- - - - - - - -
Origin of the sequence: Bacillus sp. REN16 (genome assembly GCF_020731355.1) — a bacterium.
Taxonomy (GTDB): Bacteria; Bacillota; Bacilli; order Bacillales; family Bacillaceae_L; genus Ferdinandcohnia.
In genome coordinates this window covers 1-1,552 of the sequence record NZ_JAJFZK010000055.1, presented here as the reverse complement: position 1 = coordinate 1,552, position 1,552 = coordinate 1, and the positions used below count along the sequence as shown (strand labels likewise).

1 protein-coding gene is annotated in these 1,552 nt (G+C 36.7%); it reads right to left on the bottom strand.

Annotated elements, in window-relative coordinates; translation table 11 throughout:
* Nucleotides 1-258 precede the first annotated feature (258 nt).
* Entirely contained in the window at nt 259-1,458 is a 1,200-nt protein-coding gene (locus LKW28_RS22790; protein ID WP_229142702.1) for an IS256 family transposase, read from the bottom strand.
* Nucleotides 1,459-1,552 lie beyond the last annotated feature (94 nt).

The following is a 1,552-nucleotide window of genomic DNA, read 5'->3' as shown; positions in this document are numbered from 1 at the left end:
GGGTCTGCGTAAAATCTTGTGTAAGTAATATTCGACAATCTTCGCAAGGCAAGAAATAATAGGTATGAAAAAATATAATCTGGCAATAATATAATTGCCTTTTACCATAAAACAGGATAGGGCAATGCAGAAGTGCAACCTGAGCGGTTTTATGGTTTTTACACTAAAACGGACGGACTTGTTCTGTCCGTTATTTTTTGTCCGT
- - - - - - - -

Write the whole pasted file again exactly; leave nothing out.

Origin of the sequence: Bacillus sp. REN16 (genome assembly GCF_020731355.1) — a bacterium.
Taxonomy (GTDB): Bacteria; Bacillota; Bacilli; order Bacillales; family Bacillaceae_L; genus Ferdinandcohnia.
In genome coordinates this window covers 1-1,552 of the sequence record NZ_JAJFZK010000055.1, presented here as the reverse complement: position 1 = coordinate 1,552, position 1,552 = coordinate 1, and the positions used below count along the sequence as shown (strand labels likewise).

1 protein-coding gene is annotated in these 1,552 nt (G+C 36.7%); it reads right to left on the bottom strand.

Annotated elements, in window-relative coordinates; translation table 11 throughout:
* Nucleotides 1-258 precede the first annotated feature (258 nt).
* Entirely contained in the window at nt 259-1,458 is a 1,200-nt protein-coding gene (locus LKW28_RS22790; protein ID WP_229142702.1) for an IS256 family transposase, read from the bottom strand.
* Nucleotides 1,459-1,552 lie beyond the last annotated feature (94 nt).

The following is a 1,552-nucleotide window of genomic DNA, read 5'->3' as shown; positions in this document are numbered from 1 at the left end:
GGGTCTGCGTAAAATCTTGTGTAAGTAATATTCGACAATCTTCGCAAGGCAAGAAATAATAGGTATGAAAAAATATAATCTGGCAATAATATAATTGCCTTTTACCATAAAACAGGATAGGGCAATGCAGAAGTGCAACCTGAGCGGTTTTATGGTTTTTACACTAAAACGGACGGACTTGTTCTGTCCGTTATTTTTTGTCCGT